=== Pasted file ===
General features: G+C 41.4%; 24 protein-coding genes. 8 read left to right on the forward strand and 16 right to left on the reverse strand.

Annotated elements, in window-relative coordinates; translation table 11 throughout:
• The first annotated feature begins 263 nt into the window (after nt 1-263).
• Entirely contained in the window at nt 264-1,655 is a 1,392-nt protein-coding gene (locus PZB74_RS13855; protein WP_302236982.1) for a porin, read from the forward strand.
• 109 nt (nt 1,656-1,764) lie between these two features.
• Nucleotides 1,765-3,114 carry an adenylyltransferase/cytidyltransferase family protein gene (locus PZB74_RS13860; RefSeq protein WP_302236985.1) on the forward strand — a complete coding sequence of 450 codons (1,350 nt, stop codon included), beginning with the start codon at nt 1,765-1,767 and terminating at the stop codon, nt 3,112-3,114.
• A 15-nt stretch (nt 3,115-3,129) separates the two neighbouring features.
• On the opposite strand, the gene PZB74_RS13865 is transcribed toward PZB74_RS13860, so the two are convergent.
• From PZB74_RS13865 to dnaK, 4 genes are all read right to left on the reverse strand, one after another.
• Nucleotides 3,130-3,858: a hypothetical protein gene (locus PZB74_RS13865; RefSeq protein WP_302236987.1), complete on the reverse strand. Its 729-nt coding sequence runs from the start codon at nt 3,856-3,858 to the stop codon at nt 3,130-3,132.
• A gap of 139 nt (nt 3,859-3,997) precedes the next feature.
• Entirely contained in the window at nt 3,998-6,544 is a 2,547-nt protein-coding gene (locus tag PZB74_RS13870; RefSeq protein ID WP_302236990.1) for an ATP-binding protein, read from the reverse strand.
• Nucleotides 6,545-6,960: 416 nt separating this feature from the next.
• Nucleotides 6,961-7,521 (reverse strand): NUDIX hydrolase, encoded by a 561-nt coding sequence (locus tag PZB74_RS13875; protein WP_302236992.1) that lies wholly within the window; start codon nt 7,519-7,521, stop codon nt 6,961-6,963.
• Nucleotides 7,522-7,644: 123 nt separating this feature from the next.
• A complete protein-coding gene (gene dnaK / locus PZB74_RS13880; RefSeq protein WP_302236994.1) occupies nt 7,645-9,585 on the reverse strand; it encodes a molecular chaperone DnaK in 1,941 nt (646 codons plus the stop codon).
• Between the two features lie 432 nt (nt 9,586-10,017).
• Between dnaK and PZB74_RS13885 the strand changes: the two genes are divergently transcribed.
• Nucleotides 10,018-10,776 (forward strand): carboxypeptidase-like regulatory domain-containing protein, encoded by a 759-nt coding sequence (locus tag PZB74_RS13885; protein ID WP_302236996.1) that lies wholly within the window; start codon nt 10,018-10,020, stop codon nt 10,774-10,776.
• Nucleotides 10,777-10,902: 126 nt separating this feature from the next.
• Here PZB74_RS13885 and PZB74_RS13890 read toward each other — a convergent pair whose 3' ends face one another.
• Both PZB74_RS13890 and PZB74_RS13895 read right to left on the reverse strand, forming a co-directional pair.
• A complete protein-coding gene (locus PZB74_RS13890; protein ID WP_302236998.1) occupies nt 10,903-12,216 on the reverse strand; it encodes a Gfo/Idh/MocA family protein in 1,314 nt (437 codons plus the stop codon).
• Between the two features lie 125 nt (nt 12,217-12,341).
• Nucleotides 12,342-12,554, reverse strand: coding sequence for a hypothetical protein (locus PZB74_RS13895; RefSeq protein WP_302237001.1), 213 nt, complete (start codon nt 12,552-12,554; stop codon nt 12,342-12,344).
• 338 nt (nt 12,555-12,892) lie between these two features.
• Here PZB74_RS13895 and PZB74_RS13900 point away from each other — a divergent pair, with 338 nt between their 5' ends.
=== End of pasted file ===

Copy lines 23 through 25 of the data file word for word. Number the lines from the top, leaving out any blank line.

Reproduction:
• A complete protein-coding gene (locus PZB74_RS13890; protein ID WP_302236998.1) occupies nt 10,903-12,216 on the reverse strand; it encodes a Gfo/Idh/MocA family protein in 1,314 nt (437 codons plus the stop codon).
• Between the two features lie 125 nt (nt 12,217-12,341).
• Nucleotides 12,342-12,554, reverse strand: coding sequence for a hypothetical protein (locus PZB74_RS13895; RefSeq protein WP_302237001.1), 213 nt, complete (start codon nt 12,552-12,554; stop codon nt 12,342-12,344).